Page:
There was a moment, after C.J. Henderson’s pick-six — the second in the span of minutes for the Florida Gators, and the one by one of the young and precocious defenders who will be asked to make that defense ferocious — when it felt like Florida might actually beat Michigan.
Just a moment, though.
The rest of the game, won 33-17 by the Wolverines, made plain just how far removed Florida was on this Saturday from the rarefied air college football’s elite teams breathe.
Michigan ran for 215 yards, 114 from the bruising Ty Isaac and 78 from Chris Evans, and got 181 more through the air from Wilton Speight, who dinked and dunked around the outskirts of a Florida defense that busted big and wore down. The Wolverines leaned on the Gators for all four quarters, dominating everywhere but in the red zone and for every moment but the ones between Speight’s pick-sixes and the ones of Florida’s opening drive — which got one first down from a penalty on a Tyrie Cleveland end-around and another from a dime by Feleipe Franks to Josh Hammond, but just three points from Eddy Piñeiro at its end.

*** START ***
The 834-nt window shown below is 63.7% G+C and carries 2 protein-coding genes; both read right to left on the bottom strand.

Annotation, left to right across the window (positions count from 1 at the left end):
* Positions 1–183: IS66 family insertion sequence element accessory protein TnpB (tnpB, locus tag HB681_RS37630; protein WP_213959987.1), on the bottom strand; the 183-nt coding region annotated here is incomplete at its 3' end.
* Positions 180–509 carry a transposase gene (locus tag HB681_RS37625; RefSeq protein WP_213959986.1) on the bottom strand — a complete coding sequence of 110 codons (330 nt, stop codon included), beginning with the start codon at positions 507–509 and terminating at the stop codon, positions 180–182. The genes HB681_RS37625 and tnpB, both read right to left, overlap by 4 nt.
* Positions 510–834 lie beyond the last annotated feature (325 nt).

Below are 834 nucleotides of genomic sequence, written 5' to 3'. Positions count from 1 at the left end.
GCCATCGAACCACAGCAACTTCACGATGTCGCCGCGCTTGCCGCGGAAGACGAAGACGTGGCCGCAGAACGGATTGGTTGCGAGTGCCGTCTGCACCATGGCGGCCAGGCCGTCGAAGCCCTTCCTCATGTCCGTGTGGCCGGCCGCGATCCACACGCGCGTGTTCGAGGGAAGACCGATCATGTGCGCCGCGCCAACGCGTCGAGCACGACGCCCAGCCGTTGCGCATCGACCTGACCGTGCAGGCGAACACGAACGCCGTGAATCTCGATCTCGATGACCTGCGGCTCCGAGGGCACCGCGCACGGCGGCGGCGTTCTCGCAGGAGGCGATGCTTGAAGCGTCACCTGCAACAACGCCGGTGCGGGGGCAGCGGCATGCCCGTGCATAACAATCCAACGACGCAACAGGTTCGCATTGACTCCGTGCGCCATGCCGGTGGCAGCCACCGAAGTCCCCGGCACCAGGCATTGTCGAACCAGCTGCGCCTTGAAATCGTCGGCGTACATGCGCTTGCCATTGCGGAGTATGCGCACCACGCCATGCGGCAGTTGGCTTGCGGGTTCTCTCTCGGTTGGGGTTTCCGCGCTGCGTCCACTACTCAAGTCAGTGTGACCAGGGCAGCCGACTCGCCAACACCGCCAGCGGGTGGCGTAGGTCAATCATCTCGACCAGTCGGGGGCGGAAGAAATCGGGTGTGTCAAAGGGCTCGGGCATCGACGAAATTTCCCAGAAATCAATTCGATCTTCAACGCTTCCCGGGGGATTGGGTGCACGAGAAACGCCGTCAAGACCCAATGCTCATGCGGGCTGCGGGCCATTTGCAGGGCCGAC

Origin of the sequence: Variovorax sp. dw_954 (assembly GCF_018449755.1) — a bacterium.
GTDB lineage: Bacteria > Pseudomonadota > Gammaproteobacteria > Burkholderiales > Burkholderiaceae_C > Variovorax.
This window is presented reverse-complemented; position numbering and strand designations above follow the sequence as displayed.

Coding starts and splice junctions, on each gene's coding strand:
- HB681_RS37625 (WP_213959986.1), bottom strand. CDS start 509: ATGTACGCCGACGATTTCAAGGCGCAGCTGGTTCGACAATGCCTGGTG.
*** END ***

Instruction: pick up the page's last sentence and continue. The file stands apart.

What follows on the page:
That was effectively the end of Florida’s offensive efficacy on the day. The Gators threw for 181 yards, but most of Malik Zaire’s 106 came on empty-calorie throws with under a minute to play and a 16-point deficit on the board, and Franks’s 75 weren’t enough to keep him from exiting the game after a fumble on a scramble in the third quarter. Florida running backs combined for 29 rushing yards — the same total Zaire lost, including sacks. Cleveland’s four catches (for 56 yards) led Florida, as did Hammond’s 71 yards, but there was nothing approaching a rhythm on the day.
And so Florida’s offense found itself trudging off the field time and again, abandoning a defense that fought gamely to keep the score close enough to allow the faint hope of a revival of the Gators’ punchless attack to flicker.
On the penultimate offensive drive of the game, Zaire fumbled on consecutive plays, the ball trickling out of his arms into a Michigan defender’s for a touchdown on the second one.
The flame of hope went out.
And the Gators will have many, many questions to answer before their next time out on a field.